Well, I didn’t know what to do. They were in the scary old house, and I was standing outside barefoot and dirty with my four year old sister, she was two years younger than me, and still had a ‘ruggy’; she wandered off back up to the house after she became bored a little while later. So I waited. Tilly and Beatrice must have gone into the house at about afternoon tea time, and by the time I was meant to be feeding the hens, they still hadn’t come out.

 

With the shadow’s of the afternoon much lengthened, it took every ounce of my courage to walk up the stairs on to the veranda; I was just about crying when I reached the top step, but I didn’t because men don’t cry. With the worst yet to come, I screwed up my courage, shoved it into my stomach, and walked half a dozen paces down the veranda to a window. The window had no glass, a month earlier I had accidentally smashed it with my ging, letting a rock go at a kangaroo that was asleep up there just before first light; I was meant to be calling the cow in for milking. On reaching the window, I peeked in, and I am sure the wind that susurrated through the Sheoak trees picked up, making them talk and moan and quietly scream at the same time as I was staring into the nightmare darkness of the front room. It was then that I started to feel really scared, so much so that I had to concentrate on making myself talk. Once I had eventually brought myself under control, I called out in my bravest voice “Beatrice, you have to come out now. I’ve got to go and feed the hens, and you can help me milk the cow if you want.” I wasn’t brave enough to call out to Tilly, she would have given me a thick ear, plus I knew Beatrice wanted to see the cow. I could never really understand why she would want to see something that stood on your feet, tried to kick you, and got you out of bed before dawn? After waiting for what must have been about fifteen seconds, yet felt like an eternity, I called out again, this time with a bit more volume.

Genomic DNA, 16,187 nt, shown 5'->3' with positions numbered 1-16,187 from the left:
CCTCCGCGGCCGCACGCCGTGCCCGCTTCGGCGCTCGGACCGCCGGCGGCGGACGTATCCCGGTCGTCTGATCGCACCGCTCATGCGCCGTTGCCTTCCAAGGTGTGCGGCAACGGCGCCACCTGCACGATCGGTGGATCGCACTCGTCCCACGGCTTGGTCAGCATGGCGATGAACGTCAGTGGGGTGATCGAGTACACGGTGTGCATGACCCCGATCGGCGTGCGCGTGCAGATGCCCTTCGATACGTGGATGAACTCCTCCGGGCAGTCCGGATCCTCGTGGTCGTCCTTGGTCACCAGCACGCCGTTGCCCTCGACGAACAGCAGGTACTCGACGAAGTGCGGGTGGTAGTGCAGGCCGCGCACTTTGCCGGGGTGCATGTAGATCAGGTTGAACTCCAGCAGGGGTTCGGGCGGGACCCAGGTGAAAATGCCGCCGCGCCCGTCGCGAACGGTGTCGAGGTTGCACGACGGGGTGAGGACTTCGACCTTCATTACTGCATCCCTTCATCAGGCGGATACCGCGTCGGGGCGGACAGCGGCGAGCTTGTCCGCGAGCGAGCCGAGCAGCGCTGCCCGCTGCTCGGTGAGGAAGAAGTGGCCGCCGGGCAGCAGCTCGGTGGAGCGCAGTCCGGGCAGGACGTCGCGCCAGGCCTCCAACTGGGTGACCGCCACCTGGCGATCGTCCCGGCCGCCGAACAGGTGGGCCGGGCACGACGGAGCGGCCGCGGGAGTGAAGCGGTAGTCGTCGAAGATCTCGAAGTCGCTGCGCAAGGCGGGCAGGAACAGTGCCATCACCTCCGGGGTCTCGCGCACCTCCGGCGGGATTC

Nothing.

 

Not a sound beyond the wind talking to me as it continued to groan painfully through the horrible Sheoak stand. I gave another yell, and then with sudden realisation, it dawned on me that the two girls, dumb girls, were playing a trick on me. That in mind I scooted off the veranda, and down the stone steps. It took immense effort not to break into a sprint as I walked quickly away from the ghastly place, lest I be seen and later mocked, and made straight for home.

 

I fed the fowls, milked the cow, chopped and brought in kindling, then lit the inside fire. Forgetting to have washed my feet and legs before coming in, and thankful Mum hadn’t caught me, I went back out, ran water into the bucket left there for just that reason, and washed up. Tipping the now dirty water onto Mum’s single rose bush beside the back veranda, I went back inside and sat down at the scrubbed kitchen table.